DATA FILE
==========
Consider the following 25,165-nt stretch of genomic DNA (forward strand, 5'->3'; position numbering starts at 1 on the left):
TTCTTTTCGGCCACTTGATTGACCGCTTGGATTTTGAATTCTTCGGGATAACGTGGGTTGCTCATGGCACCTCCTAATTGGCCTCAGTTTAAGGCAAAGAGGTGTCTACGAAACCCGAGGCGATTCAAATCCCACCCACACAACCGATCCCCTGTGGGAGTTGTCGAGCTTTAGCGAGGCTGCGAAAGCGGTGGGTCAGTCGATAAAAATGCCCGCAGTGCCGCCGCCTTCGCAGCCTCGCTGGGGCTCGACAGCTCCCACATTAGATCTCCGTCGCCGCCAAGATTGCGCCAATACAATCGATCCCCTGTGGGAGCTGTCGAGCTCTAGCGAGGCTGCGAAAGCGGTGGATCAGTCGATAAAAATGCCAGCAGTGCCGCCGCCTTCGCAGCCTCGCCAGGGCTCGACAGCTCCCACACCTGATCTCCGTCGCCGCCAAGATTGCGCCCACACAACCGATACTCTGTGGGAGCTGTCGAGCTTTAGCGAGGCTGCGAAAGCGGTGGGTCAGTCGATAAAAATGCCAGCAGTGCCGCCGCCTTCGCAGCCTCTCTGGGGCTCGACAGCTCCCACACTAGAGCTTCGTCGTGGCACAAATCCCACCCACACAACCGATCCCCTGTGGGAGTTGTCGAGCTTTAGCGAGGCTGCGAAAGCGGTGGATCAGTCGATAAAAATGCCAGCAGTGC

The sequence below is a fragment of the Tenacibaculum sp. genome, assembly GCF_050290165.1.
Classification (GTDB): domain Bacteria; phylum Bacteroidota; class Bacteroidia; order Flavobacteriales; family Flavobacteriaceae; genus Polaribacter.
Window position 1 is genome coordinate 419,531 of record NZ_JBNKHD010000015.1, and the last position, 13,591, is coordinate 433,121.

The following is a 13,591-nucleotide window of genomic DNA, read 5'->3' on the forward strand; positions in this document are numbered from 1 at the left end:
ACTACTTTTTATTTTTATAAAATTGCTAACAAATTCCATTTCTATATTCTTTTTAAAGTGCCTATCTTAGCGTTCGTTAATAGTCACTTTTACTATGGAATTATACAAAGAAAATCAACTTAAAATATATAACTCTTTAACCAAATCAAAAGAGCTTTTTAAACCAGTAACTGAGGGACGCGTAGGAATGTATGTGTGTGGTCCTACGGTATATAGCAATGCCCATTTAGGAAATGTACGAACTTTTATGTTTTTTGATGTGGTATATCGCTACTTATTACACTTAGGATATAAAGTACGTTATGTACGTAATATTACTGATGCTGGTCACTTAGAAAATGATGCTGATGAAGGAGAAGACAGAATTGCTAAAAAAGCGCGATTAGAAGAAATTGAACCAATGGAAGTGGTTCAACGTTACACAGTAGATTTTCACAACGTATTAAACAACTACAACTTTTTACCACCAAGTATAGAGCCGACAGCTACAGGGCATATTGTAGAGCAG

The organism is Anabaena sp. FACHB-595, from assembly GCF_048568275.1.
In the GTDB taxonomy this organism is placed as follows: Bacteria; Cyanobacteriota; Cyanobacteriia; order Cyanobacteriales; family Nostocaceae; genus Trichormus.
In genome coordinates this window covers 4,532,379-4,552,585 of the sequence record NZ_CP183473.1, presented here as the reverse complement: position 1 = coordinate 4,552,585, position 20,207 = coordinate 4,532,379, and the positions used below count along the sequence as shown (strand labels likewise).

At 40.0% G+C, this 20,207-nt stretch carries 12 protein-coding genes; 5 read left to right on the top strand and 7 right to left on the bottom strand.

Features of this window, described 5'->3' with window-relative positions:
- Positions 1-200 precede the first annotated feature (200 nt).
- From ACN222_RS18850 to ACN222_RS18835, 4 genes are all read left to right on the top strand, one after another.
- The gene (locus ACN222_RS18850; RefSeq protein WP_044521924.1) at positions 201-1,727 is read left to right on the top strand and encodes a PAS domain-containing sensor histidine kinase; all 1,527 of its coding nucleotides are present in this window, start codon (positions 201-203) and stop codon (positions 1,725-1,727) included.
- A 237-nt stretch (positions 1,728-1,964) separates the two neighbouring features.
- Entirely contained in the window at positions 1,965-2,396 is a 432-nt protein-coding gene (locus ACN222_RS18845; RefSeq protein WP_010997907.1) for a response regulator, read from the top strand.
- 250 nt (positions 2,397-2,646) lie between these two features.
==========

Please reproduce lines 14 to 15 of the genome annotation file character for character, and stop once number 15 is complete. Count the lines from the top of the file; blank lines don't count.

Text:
- From ACN222_RS18850 to ACN222_RS18835, 4 genes are all read left to right on the top strand, one after another.
- The gene (locus ACN222_RS18850; RefSeq protein WP_044521924.1) at positions 201-1,727 is read left to right on the top strand and encodes a PAS domain-containing sensor histidine kinase; all 1,527 of its coding nucleotides are present in this window, start codon (positions 201-203) and stop codon (positions 1,725-1,727) included.